The honeybee can remember the fragrance of a flower for its entire lifetime.
The moldy air in the cellar makes him want to puke. She's screaming hoarsely and kicking out at him when he pushes up her ragged skirt, but it's no use, he's much stronger.
A streak of moonlight falls into the dingy room, illuminating her small, bony face, twisted in shame and agony. She can't be more than twelve.
Dean wants to cry out, run for help, hide; but he can't move, he's as powerless as she is and he keeps driving into her relentlessly, mindless of the blood that trickles down her thighs.
Belial. It wasn't him. It was Belial, Dean reminds himself when the vision clears, and retches into the wastebasket.
He showers and scrubs himself dry until his skin is raw and flaming scarlet.
Were a honeybee to visit the cinema, it would be able to differentiate each individual movie frame that's being projected on the screen.
As he pores over dusty volumes of ancient lore, trying to find something, anything on the symbol disfiguring his arm and soul, something viscous keeps dripping onto his forehead. He wipes it away with his hand and stares – dark, thicker than water, tacky. Blood.
He doesn't want to, but he can't help himself. Dean raises his eyes to the ceiling and yelps. Above him suspended are eight children, their stomachs ripped open. Two of them are still breathing. When they see him looking, they cry out for help.
Knowing they're not real doesn't make it better in the least.
His heart beating wildly, Dean jumps up from his chair. "Supply run," he mouths at Sam and escapes.
At the next gas-n-sip, he can still feel the blood sticking to his forehead. He expects the other customers to look at him funny, but no one even spares him a glance.
The honeybee is a social insect. It communicates with other bees by dancing.
There's blood everywhere – on the walls, on the ground, on the pale, cold skin of the victims. On his hands.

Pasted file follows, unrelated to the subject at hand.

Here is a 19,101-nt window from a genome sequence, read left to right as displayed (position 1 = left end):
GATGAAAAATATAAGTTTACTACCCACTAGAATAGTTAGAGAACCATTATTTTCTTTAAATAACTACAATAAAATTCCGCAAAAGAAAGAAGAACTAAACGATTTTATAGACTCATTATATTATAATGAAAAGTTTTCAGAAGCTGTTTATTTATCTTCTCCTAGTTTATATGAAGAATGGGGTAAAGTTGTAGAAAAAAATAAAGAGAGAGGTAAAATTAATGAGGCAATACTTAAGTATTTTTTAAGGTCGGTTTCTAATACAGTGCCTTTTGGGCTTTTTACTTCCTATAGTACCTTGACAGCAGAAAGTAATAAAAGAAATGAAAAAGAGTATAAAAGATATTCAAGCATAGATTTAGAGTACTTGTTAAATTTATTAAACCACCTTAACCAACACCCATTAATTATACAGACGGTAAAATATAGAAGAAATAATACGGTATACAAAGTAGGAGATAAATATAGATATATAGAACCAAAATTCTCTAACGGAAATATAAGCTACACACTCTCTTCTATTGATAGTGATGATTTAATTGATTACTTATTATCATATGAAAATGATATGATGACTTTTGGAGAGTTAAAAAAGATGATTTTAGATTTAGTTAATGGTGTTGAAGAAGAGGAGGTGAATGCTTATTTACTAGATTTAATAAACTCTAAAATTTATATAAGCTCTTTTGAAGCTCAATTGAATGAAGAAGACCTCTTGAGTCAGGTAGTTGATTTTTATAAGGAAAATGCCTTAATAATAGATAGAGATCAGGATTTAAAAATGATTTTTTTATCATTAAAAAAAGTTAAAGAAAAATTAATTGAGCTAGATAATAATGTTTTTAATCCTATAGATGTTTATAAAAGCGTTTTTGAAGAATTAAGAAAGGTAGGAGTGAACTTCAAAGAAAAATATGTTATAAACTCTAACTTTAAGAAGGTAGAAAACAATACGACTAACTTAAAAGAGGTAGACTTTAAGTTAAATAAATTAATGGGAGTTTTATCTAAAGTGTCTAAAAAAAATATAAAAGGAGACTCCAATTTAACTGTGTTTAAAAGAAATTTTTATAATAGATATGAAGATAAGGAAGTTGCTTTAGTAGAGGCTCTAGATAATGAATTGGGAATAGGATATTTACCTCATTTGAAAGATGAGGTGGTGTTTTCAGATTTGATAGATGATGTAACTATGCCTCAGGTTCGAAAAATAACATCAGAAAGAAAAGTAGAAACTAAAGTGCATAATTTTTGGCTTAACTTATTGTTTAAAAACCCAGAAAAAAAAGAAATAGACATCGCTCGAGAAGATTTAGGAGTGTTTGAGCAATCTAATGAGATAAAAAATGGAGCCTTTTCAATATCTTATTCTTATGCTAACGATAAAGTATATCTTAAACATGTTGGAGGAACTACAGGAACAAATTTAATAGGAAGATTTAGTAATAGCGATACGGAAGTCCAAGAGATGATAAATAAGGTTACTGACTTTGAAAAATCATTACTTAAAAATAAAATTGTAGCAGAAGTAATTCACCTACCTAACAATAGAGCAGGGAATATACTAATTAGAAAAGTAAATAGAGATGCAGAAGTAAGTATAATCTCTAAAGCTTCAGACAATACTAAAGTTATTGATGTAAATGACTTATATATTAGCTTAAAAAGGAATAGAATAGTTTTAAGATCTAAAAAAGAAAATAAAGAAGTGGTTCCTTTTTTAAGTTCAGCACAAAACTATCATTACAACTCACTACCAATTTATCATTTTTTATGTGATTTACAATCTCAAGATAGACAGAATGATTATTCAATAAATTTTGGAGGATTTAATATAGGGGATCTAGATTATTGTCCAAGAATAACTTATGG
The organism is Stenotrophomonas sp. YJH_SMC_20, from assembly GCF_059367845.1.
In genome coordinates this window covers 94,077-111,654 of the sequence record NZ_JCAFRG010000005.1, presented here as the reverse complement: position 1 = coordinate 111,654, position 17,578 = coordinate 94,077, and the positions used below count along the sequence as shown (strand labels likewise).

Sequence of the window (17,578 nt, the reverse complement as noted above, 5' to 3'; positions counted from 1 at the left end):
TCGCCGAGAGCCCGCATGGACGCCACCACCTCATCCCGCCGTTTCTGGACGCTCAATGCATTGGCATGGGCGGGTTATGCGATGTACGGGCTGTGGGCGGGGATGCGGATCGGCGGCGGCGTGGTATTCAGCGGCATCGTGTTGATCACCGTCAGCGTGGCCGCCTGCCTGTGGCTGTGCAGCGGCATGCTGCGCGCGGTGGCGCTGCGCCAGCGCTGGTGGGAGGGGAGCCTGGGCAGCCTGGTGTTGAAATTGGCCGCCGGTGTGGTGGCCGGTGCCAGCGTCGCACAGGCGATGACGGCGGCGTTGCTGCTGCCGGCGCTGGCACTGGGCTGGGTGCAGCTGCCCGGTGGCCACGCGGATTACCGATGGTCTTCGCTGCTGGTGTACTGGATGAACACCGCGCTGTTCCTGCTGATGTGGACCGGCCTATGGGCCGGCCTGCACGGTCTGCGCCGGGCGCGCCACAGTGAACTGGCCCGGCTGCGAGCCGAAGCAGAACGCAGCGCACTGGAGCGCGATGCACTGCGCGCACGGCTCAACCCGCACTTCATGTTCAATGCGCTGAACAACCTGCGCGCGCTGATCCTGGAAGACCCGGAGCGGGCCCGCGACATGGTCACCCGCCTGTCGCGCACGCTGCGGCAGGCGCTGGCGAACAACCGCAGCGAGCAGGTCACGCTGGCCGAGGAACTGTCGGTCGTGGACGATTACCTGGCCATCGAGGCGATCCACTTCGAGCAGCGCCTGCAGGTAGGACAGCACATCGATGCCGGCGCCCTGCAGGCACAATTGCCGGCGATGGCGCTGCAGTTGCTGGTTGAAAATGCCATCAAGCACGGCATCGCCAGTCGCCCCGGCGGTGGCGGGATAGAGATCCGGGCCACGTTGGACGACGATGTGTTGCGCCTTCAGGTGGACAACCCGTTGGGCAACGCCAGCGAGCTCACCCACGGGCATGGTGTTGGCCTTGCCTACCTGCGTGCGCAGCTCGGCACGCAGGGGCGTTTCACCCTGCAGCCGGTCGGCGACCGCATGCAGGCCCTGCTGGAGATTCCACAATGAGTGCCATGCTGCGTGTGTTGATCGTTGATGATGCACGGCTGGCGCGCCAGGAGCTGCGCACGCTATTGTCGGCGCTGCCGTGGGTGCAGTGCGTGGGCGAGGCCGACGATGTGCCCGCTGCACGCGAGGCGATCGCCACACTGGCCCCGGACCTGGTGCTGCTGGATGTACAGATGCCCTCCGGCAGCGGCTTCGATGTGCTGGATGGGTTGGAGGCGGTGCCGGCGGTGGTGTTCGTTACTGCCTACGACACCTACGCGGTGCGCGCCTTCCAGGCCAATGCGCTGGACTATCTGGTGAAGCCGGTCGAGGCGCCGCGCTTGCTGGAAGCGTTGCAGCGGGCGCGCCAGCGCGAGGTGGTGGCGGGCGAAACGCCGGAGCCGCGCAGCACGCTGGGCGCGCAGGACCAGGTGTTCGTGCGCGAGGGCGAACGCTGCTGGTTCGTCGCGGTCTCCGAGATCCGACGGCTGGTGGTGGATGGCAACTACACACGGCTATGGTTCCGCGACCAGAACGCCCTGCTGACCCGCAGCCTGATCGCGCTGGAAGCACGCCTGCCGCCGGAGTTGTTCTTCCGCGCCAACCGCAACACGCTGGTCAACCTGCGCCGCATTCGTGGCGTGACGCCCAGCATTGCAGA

Not my hands, he amends. This wasn't me, I wouldn't. It was – But he can't remember who it was.
The other knights advance on him and he can feel their laughter reverberate in his throat. Don't lie to yourself, Dean Winchester. We're inside you. You are us and we are you.
Gasping, he startles awake and puts his hand over the pounding scar on his forearm.
It's just a nightmare, he tells himself, but he steps in front of the mirror nonetheless to check if his eyes blink black.
Only if it flaps its wings about 12000 times per minute is the honeybee able to keep afloat in the air. The beating wings create a buzzing sound.
"You remember that time when you were crazy about bees?" Dean asks Cas after telling him to throw him at the sun.
Cas smiles bluntly. "You mean that time I was crazy?" Eventually he adds, "The bees are a good memory. They're fascinating creatures."
Dean wishes Cas would tell him more about the bees, but Sam calls, and the next thing he knows there are big hands on his face and his arm burns as if stung by a hundred bees. Five people lie slaughtered around him and his hands are sticky with blood. Not Cain's, not Abaddon's, not Belial's, not Ashmedai's – Dean's hands.
It's just a nightmare, Dean tells himself, frantically. It's just a memory. But Sam's hands tighten around his skull and Dean needs to believe that Sam at least is real or he's got nothing. "Tell me you had to do this!"
With dead eyes Randy stares at him, slumped over in his chair like a broken, bloodied ragdoll, the latest entry in the long and bloody annals of the Knights of Hell. I did that, Dean understands with nerveless horror, and understands nothing at all. "I did…" he chokes out. "I didn't mean to."
During its lifetime, the honeybee may fly up to 500 miles, until its wings wear out.
His arm stings, he's walking through a nightmare world and he's reading up on bees. Beside him Sam's expression is solemn. "Part of that powerful force has to be you."
Dean nods and looks back down at his book. It's not the Mark. It's not them. It's all him. He's the pied piper who sets the rhythm for this symphony of doom.